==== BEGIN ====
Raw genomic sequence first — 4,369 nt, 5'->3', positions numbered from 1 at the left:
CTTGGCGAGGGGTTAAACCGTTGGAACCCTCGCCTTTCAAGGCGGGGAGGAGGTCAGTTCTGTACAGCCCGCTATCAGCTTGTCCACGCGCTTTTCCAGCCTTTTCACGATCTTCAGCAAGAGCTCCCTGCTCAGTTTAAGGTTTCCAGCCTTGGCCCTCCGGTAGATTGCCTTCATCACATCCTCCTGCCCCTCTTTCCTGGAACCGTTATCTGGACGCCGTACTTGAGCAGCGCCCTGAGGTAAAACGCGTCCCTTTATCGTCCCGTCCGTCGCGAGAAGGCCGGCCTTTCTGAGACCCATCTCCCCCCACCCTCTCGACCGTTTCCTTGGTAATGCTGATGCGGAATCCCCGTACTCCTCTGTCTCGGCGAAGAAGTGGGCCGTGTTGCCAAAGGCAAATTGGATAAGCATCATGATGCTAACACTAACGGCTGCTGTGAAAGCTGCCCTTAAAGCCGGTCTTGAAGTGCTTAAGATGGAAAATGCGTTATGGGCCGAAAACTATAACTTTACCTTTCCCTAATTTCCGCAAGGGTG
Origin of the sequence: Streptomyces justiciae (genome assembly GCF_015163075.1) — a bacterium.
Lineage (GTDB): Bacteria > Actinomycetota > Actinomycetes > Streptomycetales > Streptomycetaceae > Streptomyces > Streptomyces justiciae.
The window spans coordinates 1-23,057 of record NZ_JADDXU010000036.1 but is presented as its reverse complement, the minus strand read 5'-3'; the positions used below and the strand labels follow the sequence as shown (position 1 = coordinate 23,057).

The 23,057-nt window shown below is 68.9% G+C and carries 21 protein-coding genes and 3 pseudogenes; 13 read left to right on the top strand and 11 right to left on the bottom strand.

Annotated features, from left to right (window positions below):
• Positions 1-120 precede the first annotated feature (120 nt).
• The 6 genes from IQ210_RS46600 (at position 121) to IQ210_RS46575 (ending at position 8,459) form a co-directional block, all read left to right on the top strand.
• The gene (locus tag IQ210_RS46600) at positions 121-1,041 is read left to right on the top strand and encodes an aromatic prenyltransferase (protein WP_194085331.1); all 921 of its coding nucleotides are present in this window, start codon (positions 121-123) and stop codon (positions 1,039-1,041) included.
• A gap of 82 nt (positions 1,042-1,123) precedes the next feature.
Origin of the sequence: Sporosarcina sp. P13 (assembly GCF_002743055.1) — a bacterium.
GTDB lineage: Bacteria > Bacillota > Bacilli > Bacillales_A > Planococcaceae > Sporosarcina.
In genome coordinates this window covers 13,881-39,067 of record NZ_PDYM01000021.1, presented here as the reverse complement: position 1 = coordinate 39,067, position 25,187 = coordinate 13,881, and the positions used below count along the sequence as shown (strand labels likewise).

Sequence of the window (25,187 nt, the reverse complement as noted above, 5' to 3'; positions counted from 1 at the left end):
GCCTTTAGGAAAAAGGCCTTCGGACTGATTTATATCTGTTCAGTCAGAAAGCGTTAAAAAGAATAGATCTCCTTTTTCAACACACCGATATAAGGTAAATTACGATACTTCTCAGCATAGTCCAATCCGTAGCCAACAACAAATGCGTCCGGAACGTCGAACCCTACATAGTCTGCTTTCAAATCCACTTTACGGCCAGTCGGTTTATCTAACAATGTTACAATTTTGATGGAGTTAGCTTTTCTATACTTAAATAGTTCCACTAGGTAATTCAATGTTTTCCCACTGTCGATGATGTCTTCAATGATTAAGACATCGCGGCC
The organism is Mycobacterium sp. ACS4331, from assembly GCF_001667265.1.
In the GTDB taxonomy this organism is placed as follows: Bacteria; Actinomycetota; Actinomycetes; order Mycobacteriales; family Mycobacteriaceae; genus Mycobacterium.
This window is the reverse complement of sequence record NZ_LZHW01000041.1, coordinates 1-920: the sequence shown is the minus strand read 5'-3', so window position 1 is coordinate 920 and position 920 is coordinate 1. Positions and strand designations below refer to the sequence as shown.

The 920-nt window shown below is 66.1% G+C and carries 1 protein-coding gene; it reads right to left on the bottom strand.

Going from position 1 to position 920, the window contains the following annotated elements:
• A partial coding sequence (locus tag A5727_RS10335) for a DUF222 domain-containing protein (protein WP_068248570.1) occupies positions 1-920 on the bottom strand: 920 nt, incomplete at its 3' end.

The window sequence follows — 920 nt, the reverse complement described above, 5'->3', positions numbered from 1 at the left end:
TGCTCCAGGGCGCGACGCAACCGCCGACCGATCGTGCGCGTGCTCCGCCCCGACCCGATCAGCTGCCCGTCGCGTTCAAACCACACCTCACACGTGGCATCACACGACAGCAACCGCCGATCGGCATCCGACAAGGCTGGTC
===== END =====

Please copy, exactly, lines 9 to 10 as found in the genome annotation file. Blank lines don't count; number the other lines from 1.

• The 6 genes from IQ210_RS46600 (at position 121) to IQ210_RS46575 (ending at position 8,459) form a co-directional block, all read left to right on the top strand.
• The gene (locus tag IQ210_RS46600) at positions 121-1,041 is read left to right on the top strand and encodes an aromatic prenyltransferase (protein WP_194085331.1); all 921 of its coding nucleotides are present in this window, start codon (positions 121-123) and stop codon (positions 1,039-1,041) included.